When it comes to relationships, do you prefer quality over quantity?
I want real. Gimme authentic.
As idealistic and fanciful as it might sound, have found the quest to be a challenging and genuinely fantastic path.
I do not recall a time when a person rejoiced when I confronted her/him about destructive behavior, whether lies or manipulation.
On the other hand, I recall rich memories formed from choosing the narrow road of real friendship.
During days ninety-nine through one hundred five of my year-long pause from the Bible, I reconnected with a close friend.
And it invited me to reflect on my journey to have healthy friendships.
Real Friend, Real Jesus
Lately, I have been in some kind of cleaning house and tying loose ends process in my life.
And for weeks, I thought about one particularly close friend. There were loose ends in our relationship.
We confided in each other and celebrated each other.
We saw each other’s heart. We walked through valleys together and conquered mountains, as well. Our relationship beamed with authenticity.
Despite our closeness, we became disconnected over a miscommunication.
I thought she didn’t want to hear from me.
She thought I didn’t want to hear from her.
Neither was true.
I laugh, as I write because we were trying to respect each other’s incorrect expectations.
I missed my friend. Finally, after unsuccessful rounds of phone tag, we connected.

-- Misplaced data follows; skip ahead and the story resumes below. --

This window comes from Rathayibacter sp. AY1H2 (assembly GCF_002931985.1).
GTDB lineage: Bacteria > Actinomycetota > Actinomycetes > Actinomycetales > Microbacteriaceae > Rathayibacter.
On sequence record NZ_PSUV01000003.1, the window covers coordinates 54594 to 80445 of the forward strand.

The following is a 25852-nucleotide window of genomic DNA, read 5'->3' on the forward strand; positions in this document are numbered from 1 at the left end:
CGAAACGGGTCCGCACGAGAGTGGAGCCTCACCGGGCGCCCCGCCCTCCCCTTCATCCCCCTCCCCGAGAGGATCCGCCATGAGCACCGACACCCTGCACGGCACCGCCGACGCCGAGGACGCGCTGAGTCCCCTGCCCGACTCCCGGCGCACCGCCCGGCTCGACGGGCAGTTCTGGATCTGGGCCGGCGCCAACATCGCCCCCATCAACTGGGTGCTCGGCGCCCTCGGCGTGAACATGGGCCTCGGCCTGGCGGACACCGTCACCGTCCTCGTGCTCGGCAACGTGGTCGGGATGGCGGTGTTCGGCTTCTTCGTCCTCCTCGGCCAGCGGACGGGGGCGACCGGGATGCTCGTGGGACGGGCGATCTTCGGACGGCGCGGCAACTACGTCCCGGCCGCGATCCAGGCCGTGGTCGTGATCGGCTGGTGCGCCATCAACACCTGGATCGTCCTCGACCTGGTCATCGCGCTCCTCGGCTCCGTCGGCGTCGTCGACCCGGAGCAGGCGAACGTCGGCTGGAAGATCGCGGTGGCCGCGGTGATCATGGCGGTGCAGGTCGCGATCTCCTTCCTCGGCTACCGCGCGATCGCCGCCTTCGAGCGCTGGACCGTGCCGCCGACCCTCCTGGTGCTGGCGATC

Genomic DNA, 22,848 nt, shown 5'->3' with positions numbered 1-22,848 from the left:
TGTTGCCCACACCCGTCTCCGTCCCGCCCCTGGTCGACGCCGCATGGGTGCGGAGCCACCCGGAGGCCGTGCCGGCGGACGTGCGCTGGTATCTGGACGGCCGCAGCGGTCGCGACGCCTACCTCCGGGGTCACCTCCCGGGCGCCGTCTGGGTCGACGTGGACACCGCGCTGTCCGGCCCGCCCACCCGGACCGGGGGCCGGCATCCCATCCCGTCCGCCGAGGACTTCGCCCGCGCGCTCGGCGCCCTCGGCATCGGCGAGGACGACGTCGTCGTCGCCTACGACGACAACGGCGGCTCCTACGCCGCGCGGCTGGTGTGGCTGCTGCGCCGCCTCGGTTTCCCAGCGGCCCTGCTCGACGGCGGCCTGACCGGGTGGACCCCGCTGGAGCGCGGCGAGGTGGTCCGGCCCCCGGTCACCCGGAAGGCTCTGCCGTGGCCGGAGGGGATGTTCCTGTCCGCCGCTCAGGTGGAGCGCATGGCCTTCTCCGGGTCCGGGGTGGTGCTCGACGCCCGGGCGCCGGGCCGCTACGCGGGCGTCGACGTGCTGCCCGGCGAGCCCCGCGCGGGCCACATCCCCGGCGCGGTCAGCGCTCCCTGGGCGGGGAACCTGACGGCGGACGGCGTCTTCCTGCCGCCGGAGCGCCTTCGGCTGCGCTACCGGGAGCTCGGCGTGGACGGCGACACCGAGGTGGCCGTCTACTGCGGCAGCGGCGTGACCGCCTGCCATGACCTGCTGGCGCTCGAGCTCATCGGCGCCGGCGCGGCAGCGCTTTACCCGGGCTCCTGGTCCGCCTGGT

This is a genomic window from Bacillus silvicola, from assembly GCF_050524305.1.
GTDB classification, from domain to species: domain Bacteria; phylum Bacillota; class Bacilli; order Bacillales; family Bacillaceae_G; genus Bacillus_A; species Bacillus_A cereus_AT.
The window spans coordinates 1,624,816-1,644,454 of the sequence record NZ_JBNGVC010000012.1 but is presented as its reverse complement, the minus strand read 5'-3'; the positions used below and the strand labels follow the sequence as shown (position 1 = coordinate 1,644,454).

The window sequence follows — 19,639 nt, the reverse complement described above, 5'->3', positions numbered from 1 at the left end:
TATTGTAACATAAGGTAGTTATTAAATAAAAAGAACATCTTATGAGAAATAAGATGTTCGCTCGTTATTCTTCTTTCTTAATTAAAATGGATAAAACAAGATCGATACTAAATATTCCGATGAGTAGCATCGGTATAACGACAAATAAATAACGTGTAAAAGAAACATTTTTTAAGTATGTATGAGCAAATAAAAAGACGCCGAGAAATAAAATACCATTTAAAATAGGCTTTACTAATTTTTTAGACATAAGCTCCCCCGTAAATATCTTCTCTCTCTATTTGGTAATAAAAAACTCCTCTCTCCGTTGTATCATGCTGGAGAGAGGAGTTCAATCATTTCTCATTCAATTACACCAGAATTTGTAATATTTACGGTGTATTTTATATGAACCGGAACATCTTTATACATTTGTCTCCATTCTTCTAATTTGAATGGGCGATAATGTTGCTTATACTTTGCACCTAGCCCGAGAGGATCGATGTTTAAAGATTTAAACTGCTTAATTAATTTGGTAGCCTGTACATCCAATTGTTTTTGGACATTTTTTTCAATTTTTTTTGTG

When we spoke, it became clear in the first few minutes that we had a miscommunication.
Hearing the hurt in my friend’s voice weighed at my heart. I felt like I had failed my friend miserably.
After apologizing to each other, we expressed in our own ways how we did not want to cause each other pain.
The beauty of the difficult conversation was that each of us was willing to hear each other and see where the misunderstanding occurred. There was no avoidance in seeking to ensure that each other felt heard.
We picked up where we left off.
Just like that.
The encounter reminded me of the freedom that came when people followed Jesus.
Freedom happened just like that.
So, if Jesus is like the ultimate friend, why did I go so long in life with what turned out to be low expectations for friends?
Shouldn’t he provide the model?
Fake Friend Jesus
In the spirit of authenticity, I used to struggle with what felt like one-sided friendships. Whereas some women struggled with boundaries when dating, I struggled with boundaries in friendships.
I used to make relationships more complicated than necessary. I used to put up with much foolishness from people who did not care about me as much as I cared about them.
For some reason, I thought that I was demonstrating the patience, kindness, and generosity of love.
I disrespected myself and expected others to respect me. There was nothing real Jesus about that.
I discovered that respect required raising the standard for myself in all relationships with a clearer understanding of what it looked like.